Predisposing factors for IE are prosthetic heart valves or cardiac devices, valvular or congenital heart diseases, intravenous drug use (IVDU), previous episode of IE, and immunosuppression [3]. Also, recent dental or surgical procedures have been suggested to increase the risk for IE in risk patients [5]. However, up to 40% of patients diagnosed with IE lacks previously known risk factors [6].

The clinical presentation of IE varies substantially and is often non-specific [5]. IE caused by S. aureus typically presents as a severe infection with peripheral septic embolization whereas IE caused by oral bacteria most often display a subacute course, where symptoms may last for weeks to months before diagnosed. The mortality rates are higher for IE caused by S. aureus than for viridans streptococci [2]. Nowadays the acute and subacute division are historical and instead description of the valve involved, source of infection, and native or prosthetic valves are considered more relevant since it has implications for the choice of treatment [7].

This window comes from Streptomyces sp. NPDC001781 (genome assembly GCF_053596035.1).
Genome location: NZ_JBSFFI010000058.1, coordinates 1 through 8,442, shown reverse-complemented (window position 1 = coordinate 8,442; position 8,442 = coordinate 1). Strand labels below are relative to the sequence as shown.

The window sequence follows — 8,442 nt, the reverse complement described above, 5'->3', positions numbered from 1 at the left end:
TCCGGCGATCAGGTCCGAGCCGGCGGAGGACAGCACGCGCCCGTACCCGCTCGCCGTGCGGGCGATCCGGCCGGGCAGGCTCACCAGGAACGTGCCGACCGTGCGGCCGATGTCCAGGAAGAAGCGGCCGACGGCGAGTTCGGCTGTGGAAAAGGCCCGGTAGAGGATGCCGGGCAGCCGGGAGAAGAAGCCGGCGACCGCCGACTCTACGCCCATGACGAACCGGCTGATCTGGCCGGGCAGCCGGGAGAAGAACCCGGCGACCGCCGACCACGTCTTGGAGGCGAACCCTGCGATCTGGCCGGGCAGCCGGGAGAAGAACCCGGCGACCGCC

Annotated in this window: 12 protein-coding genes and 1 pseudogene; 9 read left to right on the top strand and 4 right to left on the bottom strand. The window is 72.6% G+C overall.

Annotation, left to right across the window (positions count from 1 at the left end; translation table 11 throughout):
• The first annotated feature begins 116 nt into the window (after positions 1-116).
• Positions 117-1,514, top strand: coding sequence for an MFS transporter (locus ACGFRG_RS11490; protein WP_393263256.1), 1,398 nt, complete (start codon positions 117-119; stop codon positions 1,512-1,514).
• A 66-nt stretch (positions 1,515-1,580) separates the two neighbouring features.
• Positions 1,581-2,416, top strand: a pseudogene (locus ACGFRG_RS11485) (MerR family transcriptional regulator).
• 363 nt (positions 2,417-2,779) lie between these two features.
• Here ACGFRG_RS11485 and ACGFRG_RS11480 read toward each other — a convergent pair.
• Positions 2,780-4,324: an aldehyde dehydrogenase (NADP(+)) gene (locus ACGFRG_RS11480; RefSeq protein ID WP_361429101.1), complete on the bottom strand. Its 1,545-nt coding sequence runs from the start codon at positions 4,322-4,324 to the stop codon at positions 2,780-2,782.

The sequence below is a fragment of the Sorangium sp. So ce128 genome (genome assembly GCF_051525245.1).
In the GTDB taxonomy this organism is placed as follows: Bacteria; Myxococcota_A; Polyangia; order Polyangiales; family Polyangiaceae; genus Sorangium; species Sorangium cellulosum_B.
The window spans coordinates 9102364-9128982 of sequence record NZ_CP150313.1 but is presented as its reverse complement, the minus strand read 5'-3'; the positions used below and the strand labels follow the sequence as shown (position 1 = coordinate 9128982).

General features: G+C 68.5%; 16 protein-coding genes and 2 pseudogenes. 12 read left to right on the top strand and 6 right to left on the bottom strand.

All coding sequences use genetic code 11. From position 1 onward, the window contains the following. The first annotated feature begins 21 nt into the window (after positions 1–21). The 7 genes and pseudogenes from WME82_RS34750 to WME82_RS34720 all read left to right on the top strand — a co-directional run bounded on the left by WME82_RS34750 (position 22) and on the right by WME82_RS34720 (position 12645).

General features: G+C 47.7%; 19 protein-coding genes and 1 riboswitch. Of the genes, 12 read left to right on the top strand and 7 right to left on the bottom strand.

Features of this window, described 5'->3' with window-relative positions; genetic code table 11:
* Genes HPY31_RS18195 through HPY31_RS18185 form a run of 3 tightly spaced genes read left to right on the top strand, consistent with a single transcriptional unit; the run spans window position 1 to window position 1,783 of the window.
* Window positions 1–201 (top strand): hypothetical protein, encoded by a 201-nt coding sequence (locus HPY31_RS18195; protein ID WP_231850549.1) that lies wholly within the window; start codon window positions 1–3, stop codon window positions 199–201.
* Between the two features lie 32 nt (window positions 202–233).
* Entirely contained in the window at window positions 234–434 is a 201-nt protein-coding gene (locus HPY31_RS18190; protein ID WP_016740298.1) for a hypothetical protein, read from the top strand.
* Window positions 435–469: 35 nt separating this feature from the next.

By leaking through the oral mucosal barrier, oral bacteria can enter the bloodstream and thus reach the endocardium. The viridans streptococci, as well as S. aureus and enterococci, carry the surface adhesins MSCRAMMS (microbial surface component reacting with adhesive matrix molecules) that mediate adhesion to damaged heart valves and vegetations [8]. In viridans streptococci the enzymes glucosyltransferase and fructosyltransferase produces the surface polysaccharide glucan from dietary sugars. Although probably not a prerequisite for development of IE, this molecule increases the bacterial adhesion to fibrin-plated clots and damaged endothelium of the heart valves. The virulence factor FimA seen in some viridans streptococci is also suggested to have importance in adherence and subsequent vegetation leading to IE [9]. Invasive dental procedures, such as tooth extraction, oral surgery or subgingival periodontal treatment allow oral bacteria to shed into the bloodstream. Bacteraemia may also occur during normal daily activities such as toothbrushing, flossing, and chewing [10].